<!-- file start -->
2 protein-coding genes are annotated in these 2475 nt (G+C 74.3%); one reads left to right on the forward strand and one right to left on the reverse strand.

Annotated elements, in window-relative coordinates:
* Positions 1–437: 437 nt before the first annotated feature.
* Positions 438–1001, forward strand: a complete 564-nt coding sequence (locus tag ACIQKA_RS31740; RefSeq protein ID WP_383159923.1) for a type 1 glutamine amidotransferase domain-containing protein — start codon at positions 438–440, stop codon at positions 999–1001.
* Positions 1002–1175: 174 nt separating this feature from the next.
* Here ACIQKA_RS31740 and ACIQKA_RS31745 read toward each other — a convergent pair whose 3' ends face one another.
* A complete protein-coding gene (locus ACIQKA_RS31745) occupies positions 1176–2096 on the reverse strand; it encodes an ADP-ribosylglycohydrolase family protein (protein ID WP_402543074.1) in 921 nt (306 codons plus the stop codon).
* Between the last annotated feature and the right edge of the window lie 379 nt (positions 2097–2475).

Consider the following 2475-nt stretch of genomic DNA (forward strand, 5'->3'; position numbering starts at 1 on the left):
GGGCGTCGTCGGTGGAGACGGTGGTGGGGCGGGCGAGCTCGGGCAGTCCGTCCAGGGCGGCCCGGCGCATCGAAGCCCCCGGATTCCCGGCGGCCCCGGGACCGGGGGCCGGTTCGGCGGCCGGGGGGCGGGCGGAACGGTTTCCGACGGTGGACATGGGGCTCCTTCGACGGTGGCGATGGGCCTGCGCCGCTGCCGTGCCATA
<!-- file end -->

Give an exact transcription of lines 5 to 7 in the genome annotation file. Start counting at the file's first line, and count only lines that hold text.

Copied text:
* Positions 1002–1175: 174 nt separating this feature from the next.
* Here ACIQKA_RS31740 and ACIQKA_RS31745 read toward each other — a convergent pair whose 3' ends face one another.
* A complete protein-coding gene (locus ACIQKA_RS31745) occupies positions 1176–2096 on the reverse strand; it encodes an ADP-ribosylglycohydrolase family protein (protein ID WP_402543074.1) in 921 nt (306 codons plus the stop codon).